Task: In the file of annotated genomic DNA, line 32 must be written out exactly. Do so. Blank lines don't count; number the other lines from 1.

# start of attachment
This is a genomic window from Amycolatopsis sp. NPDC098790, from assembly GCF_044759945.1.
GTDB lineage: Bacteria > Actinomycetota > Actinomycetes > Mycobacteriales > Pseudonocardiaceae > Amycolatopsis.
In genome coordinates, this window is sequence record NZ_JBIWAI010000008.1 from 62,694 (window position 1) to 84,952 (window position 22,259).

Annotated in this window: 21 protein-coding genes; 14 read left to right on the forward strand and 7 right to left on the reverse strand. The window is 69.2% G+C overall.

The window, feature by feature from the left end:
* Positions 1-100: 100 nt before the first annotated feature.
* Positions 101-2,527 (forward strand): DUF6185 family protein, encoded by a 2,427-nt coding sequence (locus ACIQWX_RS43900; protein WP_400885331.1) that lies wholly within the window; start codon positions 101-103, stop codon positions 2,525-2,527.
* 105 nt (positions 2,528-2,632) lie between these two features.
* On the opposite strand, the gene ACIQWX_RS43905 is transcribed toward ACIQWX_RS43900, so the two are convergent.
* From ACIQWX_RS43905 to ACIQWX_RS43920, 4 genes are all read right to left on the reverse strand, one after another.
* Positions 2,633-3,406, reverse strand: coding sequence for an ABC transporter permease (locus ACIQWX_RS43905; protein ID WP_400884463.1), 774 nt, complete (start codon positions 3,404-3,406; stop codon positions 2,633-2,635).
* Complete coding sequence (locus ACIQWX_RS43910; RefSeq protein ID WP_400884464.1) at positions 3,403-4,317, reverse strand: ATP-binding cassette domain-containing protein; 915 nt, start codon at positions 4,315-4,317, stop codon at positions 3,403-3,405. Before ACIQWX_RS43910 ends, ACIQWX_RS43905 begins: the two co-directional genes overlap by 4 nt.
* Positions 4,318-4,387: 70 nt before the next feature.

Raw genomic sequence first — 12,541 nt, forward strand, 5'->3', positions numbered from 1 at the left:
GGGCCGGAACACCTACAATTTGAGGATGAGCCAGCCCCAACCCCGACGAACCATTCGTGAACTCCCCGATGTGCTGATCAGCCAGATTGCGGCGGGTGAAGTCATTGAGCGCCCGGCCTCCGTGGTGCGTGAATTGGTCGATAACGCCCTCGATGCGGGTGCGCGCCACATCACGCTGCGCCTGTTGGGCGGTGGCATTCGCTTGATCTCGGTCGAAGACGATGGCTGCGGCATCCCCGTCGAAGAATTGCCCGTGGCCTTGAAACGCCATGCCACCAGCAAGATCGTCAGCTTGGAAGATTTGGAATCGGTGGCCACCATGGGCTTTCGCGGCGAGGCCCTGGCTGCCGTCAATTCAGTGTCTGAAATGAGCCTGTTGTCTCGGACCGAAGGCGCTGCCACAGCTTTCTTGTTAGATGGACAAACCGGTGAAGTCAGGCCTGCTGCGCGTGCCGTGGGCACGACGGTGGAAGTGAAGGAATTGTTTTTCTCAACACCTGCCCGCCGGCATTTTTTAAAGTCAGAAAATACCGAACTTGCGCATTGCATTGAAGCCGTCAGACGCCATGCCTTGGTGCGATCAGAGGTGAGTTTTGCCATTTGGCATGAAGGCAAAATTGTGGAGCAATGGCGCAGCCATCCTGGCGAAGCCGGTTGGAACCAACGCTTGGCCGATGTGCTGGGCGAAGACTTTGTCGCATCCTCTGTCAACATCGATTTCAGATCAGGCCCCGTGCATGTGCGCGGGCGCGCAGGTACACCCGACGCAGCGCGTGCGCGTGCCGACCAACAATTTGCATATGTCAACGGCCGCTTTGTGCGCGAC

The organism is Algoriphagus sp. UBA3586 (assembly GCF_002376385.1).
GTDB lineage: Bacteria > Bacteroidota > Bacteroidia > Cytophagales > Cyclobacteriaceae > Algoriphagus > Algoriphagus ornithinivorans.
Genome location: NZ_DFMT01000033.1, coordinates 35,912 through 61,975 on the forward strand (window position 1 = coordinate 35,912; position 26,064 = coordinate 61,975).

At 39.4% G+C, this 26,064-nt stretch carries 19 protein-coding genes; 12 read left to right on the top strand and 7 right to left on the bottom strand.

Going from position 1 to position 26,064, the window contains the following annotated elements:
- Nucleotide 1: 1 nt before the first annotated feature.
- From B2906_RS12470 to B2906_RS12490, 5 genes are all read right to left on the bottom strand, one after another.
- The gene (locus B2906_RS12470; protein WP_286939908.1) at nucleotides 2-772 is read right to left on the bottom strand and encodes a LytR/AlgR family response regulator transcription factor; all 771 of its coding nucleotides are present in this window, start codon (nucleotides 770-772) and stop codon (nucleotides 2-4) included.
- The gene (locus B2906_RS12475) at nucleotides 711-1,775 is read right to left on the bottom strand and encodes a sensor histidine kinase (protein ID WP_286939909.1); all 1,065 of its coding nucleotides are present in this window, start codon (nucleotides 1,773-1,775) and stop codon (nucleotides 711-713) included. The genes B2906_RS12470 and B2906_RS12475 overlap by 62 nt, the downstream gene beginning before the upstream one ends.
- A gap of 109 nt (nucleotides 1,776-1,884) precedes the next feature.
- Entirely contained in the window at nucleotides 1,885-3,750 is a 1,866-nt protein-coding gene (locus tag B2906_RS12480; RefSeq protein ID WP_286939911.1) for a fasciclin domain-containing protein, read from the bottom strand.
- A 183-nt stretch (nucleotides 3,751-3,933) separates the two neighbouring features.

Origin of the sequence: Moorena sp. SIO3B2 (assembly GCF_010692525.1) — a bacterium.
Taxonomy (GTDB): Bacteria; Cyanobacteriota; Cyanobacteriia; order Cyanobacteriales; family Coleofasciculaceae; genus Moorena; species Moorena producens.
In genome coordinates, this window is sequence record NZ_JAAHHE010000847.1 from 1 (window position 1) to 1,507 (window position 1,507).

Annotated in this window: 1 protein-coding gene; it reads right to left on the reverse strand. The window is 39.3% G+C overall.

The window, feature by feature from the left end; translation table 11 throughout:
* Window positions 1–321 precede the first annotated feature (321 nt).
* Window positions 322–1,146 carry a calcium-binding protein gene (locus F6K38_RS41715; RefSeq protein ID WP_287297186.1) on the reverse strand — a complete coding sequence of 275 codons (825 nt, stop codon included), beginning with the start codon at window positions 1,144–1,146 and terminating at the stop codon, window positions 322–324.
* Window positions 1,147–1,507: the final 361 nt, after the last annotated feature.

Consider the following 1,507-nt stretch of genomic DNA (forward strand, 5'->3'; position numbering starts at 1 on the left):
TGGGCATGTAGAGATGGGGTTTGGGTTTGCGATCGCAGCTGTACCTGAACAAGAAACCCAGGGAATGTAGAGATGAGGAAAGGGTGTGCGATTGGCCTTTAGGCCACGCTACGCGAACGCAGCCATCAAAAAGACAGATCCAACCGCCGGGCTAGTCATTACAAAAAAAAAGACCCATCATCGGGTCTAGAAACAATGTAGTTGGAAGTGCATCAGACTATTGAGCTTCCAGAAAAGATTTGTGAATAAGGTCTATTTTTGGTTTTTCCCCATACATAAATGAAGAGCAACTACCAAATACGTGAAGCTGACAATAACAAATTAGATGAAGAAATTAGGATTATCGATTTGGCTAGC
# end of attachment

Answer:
The window, feature by feature from the left end; translation table 11 throughout: